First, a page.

By late 1777 into 1778, it seems as though enough cartridge boxes, canteens, and other things had been acquired to supply the requisite number of men for the two class quota in most counties (though a few, like Cumberland County and Westmoreland, out in the frontiers of Western Pennsylvania, still suffered for want of goods), though it is probably likely there was little uniformity in their make and construction. The single exception here would be if a supply of a hundred canteens or cartridge boxes were acquired from a factory for use, but this would be a rare event as most of those items were kept for Continental use (and then only surplus items were given to militia).
As these items were essentially owned by the state (paid for with public money), anyone caught disposing of the loaned equipment and arms were considered criminals and subject to a court-martial–at times these were brutal affairs. General Lacey recounts in his memoirs of one such occurrence involving the Pennsylvania militia who had fled from fighting during the Philadelphia campaign:
Genl. Potter ordered a General Court Martial of which I was appointed the Judge advocate, for the tryal of those men who had thrown away their arms in the late retreat from the Enemy. several were found guilty of throwing away their muskets Cartouch Boxes knapsack, some Ordered to pay for them and others adjudged to be Publickly Whiped…. Genl. Potter ordered the sentence of the Court to be put in Execution, and several Men were actually whiped, from fifteen to thirty lashes which caused much murmuring among the Militia the General was highly sensured for it, the Men became so exasporated I really dreaded a mutiny but the Brigade being Ordered to join the other part of the Militia, under the Command of Genl. Armstrong at North Wales—the men became tranquil and passifyed.
Incidentally, it also provides further evidence that the militia were carrying knapsacks, cartridge boxes, and other equipment into their tours, at least in 1777 and 1778.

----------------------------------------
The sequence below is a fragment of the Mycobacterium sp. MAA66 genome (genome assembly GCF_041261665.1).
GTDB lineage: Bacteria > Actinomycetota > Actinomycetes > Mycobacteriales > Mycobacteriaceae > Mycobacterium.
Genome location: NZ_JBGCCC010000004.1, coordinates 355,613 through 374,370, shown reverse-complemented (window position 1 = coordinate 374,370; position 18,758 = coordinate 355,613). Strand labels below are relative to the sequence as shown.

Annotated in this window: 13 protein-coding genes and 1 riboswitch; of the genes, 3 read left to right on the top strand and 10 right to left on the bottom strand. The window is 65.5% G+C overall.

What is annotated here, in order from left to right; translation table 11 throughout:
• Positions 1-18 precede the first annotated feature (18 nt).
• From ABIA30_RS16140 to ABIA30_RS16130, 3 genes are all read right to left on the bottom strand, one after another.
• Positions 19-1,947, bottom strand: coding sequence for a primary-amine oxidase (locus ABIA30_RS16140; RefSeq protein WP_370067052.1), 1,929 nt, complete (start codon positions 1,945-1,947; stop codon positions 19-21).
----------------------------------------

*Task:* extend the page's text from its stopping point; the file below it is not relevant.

Then came the problems with moneys. Besides the counterfeiting of currency in Philadelphia and surrounding counties during this period, the treasury department of Pennsylvania was running exceedingly low on funds. A fear arose that militiamen were going to mutiny if they weren’t paid–after all, these were mostly men would didn’t want to be there (they were conscripted, or paid substitutes, after all). So the Supreme Executive Council had a brilliant idea. Apparently, even back then, rum solved everything:
Of course, this didn’t stop the greedier amongst the officers. Specifically in 1781, this happened:
Given that, the moral of the story is if you can’t pay a soldier, give them rum apparently. Now onto the really difficult question of what they wore.
Uniforms? Civilian Clothes? Hunting Shirts?
Actually a little bit of everything. These abstracts are taken from desertion reports, which I copied from the volume, ‘He Loves a Good Deal of Rum.’ Military Desertions During the American Revolution (Volume Two), by , which you can pick up yourselves by following the link. Most of these deserters were from the Philadelphia area.
From the First Class of the Philadelphia County Militia, commanded by Col. Daniel Heester, the following men, to wit.
EDWARD CARREDON, five feet eight inches high, a thick set man, walks upright, of a dark complexion, black hair tied behind, about 23 years of age: Had on when he deserted, a short jacket, a small round hat, and a pair of coarse linen breeches. He belonged to Capt. John Young’s company, and has lived and worked about Darby; it is hoped that every well-wisher to his country will use his endeavour to apprehend this person, as he engaged to serve as a substitute, and received a valuable consideration for the two months.
FREDERICK ULMORE and HENRY UNKLE; their place of abode, when at home, is in the township of Roxborough. DANIEL ANDREW of Chestnut-Hill. All of Capt. Slauter’s company.
As the three last mentioned person have been seen lurking about their respective places of abode, and are well known, it is not thought worthwhile to describe their persons particularly.
A Reward of EIGHT DOLLARS for each will be paid, and reasonable charges, for apprehending the above Deserters, and confining them in any goal in this State, so that they may be brought to justice, by